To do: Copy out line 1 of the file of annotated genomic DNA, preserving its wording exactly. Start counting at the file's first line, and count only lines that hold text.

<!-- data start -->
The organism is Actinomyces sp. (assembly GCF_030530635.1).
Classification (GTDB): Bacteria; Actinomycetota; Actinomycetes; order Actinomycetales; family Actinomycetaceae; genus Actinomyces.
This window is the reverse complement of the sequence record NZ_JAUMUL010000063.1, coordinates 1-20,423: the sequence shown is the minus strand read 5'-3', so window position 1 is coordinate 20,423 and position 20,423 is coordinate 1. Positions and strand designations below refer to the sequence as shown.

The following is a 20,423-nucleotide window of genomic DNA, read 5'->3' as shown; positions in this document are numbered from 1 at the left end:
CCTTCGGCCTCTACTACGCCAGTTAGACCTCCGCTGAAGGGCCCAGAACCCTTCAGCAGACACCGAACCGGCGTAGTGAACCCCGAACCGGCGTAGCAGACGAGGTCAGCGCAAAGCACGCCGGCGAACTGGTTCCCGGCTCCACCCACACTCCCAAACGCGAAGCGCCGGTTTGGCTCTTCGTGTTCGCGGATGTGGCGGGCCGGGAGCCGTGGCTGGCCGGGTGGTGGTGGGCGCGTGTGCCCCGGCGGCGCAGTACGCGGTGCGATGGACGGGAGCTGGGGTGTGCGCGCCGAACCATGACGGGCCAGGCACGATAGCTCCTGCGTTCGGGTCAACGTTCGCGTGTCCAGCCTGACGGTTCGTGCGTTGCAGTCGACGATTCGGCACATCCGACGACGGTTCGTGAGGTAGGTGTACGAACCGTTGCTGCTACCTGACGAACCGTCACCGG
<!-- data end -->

The organism is Actinomyces sp. (assembly GCF_030530635.1).